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Spring time is here, and it is soon going to be that time again. Yes, Hurricane Season 2001 is fast approaching, and now is the time to get prepared. Don't get caught with your pants down because then it may be too late. Hurricane activity in the Atlantic Basin has increased over the past six years, especially along the Carolina coast.

So, take a look at these pointers for those who live in mobile homes, or those who live in a house, and then you'll be ready for when and if a tropical storm, or hurricane strikes your area during the course of the upcoming season. Don't get caught unprepared. Now, is the time to get ready for hurricanes.

It is important to prepare your mobile home now for the upcoming hurricane season. Mobile homes are unable to withstand hurricane force winds, and tornadoes spawned by these storms. In all likelihood, if you are in the path of an approaching hurricane, and live in a mobile home, you will be forced to evacuate to a more secure building in the least.

Please secure your mobile home with over-the-top straps that are secured by anchors on either side, or frame ties to prevent them from tipping over. If the mobile home happens to have been built before 1976, it along with the ties are built to withstand winds of up to 80 mph, or a little bit beyond Category One Hurricane force. On the other hand, if the mobile home was built after 1976, then the structure along with its securing ties, will be able to withstand winds of up to 110 mph, which is just below major hurricane status since a Category Three Hurricane has winds of 111 mph or greater.

In addition, to securing your home, make preparations for your evacuation. Mobilize the mobile home park area, in which you live in, to prepare for the coming storm. Select a group leader, and create a list of residents, and the locations where they will go to along with phone numbers of friends and relatives.

Have a "buddy system" and assign healthy, adroit people to help others evacuate safely. Check to ensure that everyone has made arrangements for transportation and accommodation. Close and secure shutters as well as ensure that all loose objects around the home are secured. Turn off all electrical, gas, water, and sewer lines. Go to all your neighbors homes to make sure they're leaving.

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It is important to have your home protected as best as possible. Make sure windows are covered by storm shutters, or plywood. Most homes that are properly protected and secured by these particular coverings will make them safe from most hurricanes except the most powerful ones. Other types of window protection that can be used for a home are laminated glass, Duraframe Window Jamb System, which are more recent innovations.

Secure all loose objects around the house like garbage cans, chairs, toys, benches, and equipment so that they don't become projectiles in a powerful storm. For those who own businesses, commercial buildings that have been built since 1998 must be able to withstand winds between 100 to 110 mph, which is just below major hurricane force. They need to be protected with things such as plywood, or properly taped to prevent shattering glass that could become a hazard to pedestrians.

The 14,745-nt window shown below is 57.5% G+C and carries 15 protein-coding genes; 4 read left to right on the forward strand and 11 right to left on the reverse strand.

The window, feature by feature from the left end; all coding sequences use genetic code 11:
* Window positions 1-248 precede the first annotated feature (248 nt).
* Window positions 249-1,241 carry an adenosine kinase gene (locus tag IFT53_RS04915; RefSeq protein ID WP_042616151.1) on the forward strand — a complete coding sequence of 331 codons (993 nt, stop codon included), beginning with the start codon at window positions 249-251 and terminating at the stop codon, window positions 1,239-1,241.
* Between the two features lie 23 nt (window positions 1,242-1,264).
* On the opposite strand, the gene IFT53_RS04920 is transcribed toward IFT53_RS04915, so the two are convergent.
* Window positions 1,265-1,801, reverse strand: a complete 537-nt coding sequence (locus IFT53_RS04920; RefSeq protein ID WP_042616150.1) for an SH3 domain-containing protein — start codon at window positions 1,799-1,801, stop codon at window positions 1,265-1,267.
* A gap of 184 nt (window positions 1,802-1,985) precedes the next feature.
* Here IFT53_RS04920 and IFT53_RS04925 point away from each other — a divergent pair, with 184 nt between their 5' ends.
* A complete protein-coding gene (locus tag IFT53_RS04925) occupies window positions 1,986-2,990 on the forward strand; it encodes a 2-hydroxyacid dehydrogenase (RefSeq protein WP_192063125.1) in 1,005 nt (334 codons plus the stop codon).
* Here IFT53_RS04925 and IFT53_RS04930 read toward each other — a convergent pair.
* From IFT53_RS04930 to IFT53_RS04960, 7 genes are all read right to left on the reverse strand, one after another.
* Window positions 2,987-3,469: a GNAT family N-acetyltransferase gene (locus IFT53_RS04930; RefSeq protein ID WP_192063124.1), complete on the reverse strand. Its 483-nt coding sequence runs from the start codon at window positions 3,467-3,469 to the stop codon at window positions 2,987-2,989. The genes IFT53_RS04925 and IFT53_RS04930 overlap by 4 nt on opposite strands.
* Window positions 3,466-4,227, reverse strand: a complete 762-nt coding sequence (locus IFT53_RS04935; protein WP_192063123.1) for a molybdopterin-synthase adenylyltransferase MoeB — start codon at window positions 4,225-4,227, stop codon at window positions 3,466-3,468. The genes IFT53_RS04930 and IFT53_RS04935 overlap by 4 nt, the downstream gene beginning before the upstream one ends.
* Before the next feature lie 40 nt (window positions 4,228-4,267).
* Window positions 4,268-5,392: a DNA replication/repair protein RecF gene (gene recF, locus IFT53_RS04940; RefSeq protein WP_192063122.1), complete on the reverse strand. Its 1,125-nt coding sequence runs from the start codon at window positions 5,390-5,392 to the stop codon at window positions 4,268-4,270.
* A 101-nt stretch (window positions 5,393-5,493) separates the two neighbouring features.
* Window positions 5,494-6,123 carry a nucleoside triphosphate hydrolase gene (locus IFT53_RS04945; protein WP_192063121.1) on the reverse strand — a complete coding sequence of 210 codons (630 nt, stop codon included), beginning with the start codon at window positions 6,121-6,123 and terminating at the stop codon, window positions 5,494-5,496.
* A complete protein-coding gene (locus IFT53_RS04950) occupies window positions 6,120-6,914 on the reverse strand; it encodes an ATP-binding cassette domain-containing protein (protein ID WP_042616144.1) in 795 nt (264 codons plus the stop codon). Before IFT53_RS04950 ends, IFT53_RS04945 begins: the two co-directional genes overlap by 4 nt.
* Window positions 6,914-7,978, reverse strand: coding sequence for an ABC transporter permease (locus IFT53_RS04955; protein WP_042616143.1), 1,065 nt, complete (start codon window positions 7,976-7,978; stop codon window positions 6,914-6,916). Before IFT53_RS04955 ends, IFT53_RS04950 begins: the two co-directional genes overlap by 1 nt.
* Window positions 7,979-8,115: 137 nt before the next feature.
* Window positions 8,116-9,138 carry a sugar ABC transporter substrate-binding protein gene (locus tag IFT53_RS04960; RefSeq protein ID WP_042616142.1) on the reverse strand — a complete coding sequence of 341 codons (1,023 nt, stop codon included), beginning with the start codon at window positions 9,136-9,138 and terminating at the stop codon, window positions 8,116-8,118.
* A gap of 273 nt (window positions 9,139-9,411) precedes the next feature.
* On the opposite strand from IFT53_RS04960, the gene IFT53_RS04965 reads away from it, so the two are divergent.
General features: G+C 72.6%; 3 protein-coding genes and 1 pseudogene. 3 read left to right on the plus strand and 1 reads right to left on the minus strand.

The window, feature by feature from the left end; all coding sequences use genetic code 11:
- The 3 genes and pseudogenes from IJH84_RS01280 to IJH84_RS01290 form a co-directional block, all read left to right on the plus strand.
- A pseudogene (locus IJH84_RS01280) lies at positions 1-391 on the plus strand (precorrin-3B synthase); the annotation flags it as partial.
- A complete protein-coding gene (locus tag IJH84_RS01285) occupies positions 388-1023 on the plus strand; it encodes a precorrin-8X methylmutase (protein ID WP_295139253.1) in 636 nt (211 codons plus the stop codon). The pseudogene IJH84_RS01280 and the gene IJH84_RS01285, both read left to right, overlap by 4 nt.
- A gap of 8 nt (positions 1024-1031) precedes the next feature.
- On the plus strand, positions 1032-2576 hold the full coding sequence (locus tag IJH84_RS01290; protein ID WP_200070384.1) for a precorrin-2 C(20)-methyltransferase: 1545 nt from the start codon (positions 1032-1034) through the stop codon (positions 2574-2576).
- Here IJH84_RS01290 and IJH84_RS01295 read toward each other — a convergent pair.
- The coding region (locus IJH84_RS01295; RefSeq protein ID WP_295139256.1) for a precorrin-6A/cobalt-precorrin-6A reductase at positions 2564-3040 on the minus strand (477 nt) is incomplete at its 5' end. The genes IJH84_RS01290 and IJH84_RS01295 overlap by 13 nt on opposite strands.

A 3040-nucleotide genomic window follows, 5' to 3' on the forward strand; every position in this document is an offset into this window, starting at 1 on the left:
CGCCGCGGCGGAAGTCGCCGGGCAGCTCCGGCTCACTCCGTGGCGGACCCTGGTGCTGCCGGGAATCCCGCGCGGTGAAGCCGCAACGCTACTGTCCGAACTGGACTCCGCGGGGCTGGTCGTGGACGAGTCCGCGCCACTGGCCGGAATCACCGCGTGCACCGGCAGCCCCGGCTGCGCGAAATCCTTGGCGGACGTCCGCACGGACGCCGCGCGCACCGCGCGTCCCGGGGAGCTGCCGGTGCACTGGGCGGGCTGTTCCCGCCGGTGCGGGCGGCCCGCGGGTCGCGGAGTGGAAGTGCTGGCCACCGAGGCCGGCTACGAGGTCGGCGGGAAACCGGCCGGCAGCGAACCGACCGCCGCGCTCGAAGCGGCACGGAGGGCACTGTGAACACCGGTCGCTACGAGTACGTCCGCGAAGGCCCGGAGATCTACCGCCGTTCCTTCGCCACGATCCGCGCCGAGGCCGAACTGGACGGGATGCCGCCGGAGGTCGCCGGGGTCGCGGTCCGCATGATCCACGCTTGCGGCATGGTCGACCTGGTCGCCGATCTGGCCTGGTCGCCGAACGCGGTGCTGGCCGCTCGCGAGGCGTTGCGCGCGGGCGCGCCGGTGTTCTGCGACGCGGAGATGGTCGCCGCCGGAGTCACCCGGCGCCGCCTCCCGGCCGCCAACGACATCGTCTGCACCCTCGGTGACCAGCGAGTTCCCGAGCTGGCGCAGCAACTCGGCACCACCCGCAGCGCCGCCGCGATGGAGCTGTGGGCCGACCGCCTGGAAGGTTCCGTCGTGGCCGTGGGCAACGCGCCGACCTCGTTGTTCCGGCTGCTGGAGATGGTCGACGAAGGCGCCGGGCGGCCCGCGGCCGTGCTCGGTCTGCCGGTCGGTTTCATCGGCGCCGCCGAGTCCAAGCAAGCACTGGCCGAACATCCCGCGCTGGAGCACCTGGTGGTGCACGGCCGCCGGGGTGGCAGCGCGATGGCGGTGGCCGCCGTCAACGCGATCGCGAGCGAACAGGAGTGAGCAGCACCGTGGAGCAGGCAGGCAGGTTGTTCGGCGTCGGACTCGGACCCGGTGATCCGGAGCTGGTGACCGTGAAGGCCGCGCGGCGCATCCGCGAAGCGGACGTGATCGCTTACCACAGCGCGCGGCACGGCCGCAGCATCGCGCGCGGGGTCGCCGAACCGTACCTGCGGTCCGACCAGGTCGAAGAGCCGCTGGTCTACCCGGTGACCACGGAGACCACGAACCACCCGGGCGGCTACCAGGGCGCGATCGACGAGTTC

How much is too much? Well, too much is never enough when it comes to hurricanes, especially major hurricanes. Not everybody believes that homes need to withstand the force of the impact from a 2-by-4 shot through a cannon. However, if you have seen special shows on hurricanes and tornadoes, the winds generated by these storms have a force and power that is much like that of a 2-by-4 shot through a cannon into a solid piece of wood or glass at 35 mph.

Make sure you check your codes. There are products out there that say that are hurricane protective may not be able to meet the requirements of your municipality's building code. So, check with your local building inspector with the name and product number before you buy any shutter, impact-resistant window or any other storm protective coverings to make sure its meets code. You can obtain plywood at your local home improvement store, and get it within a day while custom-made shutters can be sent to you within two weeks.

However, as a storm approaches, the lines at the store get longer, orders rise, and so does the backlog. If you live near the coast, and happen to be in the path of approaching storm or hurricane, please take the storm threat seriously, and have an evacuation plan ready to execute. Organize such a plan to evacuate, and have loved ones know where you'll be staying along with phone numbers to contact you. A mobile phone wouldn't hurt either. Make sure you make a contact list of relatives that you will be staying with in case of evacuation, and those who will want to know where you are, and how you're doing.

Begin discussing possibilities with neighbors about a possible landfall, and what to do to prepare for it. If you plan to ride out the storm if and when it comes your way, make sure you prepare before the season starts, and in the early part of the season by having plenty of supplies available. That would include food, water, lights, batteries, radio, medicine, and first aid kits. Make sure you have a secure room set aside for shelter during the storm. Arrange with neighbors to check up on each other before and after the storm.

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Note: The source of much of the information in this article comes from Storm 2001. A special thanks goes out to the people from Storm 2001.

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